Poopies, I feel obligated to share this piece I wrote about Trayvon Martin. As a parent, I’m really struggling with this. The weight of our responsibility here cannot be undervalued or overestimated. It is, now more than ever, up to us to raise our children with the utmost compassion and respect for everyone. Trayvon’s tragic death must be a lesson and reminder to our generation that we can finally get it right. We can reverse the racism that has infiltrated so many of the generations that have come before us. We can be the parents who make the difference by always setting an example for our children that everyone is equal – all of us are the same, all of us are human beings who deserve to be seen as individuals and treated with compassion, love and tolerance.
Remember Trayvon: Teach Your Kids Compassion, Love, Equality & Respect for ALL.
Racism is learned. Bigotry is taught. No Child is ever born with hate in their heart or ignorance in their mind.
Since the February 26th fatal shooting of Trayvon Martin, our national discourse once again has turned toward the problem that continues to plague our country: racism. It is a festering, open wound that has yet to heal. And how could it? How could healing ever possibly come when we still live in a place where, as Toni Morrison puts it, “American means white and everybody else has to hyphenate.”
As a mom of two young children, I cannot help but think of Trayvon’s parents and all the things they’ll never get to experience with him, the joys they’ll never share, the life cut so tragically short that will no longer be. And when I think of them, I don’t see black. I don’t see different. I don’t see other. I see pain. I see sorrow. I see grief. How could one see anything else? They are a mom and a dad who loved their son, Trayvon. A son who was there one moment and gone forever the next.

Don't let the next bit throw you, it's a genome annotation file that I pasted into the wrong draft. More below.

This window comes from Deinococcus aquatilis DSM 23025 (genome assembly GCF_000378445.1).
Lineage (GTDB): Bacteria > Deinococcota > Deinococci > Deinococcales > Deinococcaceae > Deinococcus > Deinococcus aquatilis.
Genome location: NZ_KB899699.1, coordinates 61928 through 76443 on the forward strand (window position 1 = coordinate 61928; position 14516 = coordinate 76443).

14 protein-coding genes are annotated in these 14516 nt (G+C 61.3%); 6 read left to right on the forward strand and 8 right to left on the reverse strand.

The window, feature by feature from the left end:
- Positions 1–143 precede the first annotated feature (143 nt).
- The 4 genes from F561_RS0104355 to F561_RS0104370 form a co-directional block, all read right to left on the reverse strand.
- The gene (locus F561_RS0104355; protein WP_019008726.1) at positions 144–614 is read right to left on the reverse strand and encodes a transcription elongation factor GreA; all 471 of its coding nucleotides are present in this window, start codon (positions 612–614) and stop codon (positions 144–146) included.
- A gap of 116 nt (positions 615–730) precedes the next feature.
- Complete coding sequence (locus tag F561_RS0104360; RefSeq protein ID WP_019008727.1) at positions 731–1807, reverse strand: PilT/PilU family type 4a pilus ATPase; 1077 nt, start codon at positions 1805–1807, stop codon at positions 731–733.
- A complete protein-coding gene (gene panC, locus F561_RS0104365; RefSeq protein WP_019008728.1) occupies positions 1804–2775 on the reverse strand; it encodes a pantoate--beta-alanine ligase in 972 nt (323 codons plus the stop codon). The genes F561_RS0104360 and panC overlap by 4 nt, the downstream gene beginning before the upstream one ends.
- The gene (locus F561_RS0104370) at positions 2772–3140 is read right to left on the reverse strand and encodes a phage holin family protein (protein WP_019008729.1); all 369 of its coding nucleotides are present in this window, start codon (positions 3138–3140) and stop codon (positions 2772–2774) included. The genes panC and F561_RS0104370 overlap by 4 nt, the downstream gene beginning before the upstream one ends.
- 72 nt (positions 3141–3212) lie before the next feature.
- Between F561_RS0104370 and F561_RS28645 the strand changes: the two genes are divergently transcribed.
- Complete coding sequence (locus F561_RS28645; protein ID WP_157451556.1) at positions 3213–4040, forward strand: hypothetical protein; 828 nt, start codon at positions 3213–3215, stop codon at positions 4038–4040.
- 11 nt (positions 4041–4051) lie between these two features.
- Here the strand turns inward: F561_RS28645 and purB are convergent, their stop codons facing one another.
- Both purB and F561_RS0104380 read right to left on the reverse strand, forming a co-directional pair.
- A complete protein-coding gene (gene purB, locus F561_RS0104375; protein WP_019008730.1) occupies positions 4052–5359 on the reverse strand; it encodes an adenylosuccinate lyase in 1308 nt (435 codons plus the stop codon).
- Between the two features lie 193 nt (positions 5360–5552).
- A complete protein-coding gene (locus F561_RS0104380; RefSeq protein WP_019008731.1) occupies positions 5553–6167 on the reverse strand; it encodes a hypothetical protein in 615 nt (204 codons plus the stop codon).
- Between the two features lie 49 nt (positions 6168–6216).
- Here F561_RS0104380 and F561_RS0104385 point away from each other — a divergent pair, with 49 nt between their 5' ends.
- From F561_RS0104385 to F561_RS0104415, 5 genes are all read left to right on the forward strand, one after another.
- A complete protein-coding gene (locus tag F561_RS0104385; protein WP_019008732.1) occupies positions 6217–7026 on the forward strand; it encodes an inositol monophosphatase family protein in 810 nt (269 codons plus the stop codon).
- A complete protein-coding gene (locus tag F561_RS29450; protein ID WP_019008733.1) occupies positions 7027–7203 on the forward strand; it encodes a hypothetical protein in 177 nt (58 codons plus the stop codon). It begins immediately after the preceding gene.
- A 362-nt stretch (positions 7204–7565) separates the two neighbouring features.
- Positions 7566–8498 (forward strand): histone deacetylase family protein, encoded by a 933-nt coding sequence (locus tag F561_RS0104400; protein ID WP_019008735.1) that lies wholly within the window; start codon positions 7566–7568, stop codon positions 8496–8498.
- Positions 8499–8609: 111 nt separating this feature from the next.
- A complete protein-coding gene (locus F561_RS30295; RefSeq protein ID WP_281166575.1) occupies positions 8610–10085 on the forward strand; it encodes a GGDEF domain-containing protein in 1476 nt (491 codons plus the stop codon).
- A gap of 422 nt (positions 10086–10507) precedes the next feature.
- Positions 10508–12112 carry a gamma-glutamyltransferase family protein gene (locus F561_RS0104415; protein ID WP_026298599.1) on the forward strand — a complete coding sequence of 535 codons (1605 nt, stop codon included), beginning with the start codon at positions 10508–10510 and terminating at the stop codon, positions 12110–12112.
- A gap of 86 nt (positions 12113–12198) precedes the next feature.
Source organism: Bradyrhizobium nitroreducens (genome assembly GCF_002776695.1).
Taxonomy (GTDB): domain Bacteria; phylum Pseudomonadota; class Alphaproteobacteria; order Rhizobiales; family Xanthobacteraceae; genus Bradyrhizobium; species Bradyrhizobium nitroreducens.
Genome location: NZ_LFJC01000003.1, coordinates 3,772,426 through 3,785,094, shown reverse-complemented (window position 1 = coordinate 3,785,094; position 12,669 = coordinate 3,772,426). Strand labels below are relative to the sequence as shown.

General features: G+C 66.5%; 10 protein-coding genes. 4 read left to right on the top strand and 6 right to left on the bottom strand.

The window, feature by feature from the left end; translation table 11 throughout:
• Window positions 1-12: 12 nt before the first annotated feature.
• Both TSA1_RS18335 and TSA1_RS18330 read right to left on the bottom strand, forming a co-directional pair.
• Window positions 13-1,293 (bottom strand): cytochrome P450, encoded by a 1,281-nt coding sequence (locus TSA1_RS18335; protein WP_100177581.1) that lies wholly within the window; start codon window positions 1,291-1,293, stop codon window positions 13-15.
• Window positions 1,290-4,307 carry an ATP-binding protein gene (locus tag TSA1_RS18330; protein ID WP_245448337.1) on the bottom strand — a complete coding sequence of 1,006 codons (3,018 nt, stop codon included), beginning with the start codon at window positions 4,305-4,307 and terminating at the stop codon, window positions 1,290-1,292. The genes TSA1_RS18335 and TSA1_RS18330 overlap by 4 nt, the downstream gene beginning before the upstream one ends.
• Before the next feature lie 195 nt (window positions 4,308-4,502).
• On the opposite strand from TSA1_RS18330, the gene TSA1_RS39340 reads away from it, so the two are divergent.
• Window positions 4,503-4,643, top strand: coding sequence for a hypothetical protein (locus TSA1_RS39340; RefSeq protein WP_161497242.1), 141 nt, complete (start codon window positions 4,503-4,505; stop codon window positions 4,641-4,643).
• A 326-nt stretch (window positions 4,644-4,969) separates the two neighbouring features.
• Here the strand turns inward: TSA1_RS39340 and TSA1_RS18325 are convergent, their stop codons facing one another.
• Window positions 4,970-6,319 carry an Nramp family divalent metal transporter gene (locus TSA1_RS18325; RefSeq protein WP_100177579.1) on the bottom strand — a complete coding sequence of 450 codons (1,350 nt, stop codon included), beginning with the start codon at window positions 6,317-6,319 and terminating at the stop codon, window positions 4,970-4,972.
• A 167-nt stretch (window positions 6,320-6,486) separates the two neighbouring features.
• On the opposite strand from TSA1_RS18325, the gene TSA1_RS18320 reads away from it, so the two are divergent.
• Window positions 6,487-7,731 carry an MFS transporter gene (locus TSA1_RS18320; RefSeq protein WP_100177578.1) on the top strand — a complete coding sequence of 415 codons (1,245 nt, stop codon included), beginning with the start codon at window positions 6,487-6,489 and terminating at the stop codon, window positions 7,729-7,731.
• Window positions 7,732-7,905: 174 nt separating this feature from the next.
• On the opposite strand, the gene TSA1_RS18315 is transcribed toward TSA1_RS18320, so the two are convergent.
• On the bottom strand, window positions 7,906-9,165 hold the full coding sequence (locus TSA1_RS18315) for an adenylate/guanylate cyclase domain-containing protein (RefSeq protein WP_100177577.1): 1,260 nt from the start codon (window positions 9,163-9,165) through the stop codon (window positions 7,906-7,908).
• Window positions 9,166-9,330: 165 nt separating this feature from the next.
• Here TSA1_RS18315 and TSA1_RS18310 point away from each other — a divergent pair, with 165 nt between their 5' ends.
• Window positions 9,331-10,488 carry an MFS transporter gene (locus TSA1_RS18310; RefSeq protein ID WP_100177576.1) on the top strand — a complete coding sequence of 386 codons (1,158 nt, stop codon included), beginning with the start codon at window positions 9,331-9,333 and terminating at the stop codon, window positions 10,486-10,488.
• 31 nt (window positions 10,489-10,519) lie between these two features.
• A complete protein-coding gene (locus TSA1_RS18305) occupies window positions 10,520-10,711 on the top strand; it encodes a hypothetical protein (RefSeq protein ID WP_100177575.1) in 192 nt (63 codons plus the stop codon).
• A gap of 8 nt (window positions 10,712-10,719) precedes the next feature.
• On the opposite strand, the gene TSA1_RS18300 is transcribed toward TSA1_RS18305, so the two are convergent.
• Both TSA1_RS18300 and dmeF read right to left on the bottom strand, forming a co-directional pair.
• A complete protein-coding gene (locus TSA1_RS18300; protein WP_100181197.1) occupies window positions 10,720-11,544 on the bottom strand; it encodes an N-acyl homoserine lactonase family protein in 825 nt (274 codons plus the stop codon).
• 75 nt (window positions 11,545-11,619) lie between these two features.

The loss of a child is the most unbearable pain there is. How one moves forward after that seems incomprehensible. The death of any child is utterly senseless, but something about what happened to Trayvon Martin strikes an even deeper chord in our national consciousness because that’s where our racism lurks. It is kept in the dark, hidden from plain view, disguised by espousing socially liberal views and by electing a black president. But it’s still there and it’s never completely gone away. And no one really wants to talk about it or address why it still exists. Oh no, that would mean admitting ignorance and moral deficiencies in ourselves and who would want to own that? It’s much easier to go on believing we’ve come so far, and save for a few idiotic bigots out there, our nation is no longer suffering from racism.
But we are suffering. We are suffering from something much deeper and far worse than racism. We are suffering from a lack of compassion and humanity. And that lack of compassion and human understanding is what breeds ignorance which is what leads to racist tendencies in the first place. If we could just stop identifying ourselves with those “hyphenates” of which Ms. Morrison speaks, then perhaps we can all finally see one another for what we truly are: fellow human beings who must show more compassion toward one another. Moms. Dads. Husbands. Wives. Brothers. Sisters. Daughters. Sons. Friends. Lovers. Humans. That’s all we all are. No one race or religion any more superior or inferior than the other. It’s the identifying labels that are literally killing us. Killing us. Trayvon wasn’t a black teenage boy. He was a teenage boy. A boy, who was just walking home from grabbing a snack, unarmed and wearing what millions of other teenagers wear.
If we are ever to move forward from racism in this country, the labels must go. This isn’t to diminish the importance of one’s proud heritage or to deny one’s cultural or ethnic history. Those things are essential and should be taught and remembered. The diversity of our nation is something to be embraced and celebrated without a doubt. No, it is to secure a safe, thriving future for all our children so that we finally produce a generation of truly compassionate human beings that never see color, but instead only see the beauty of the individual.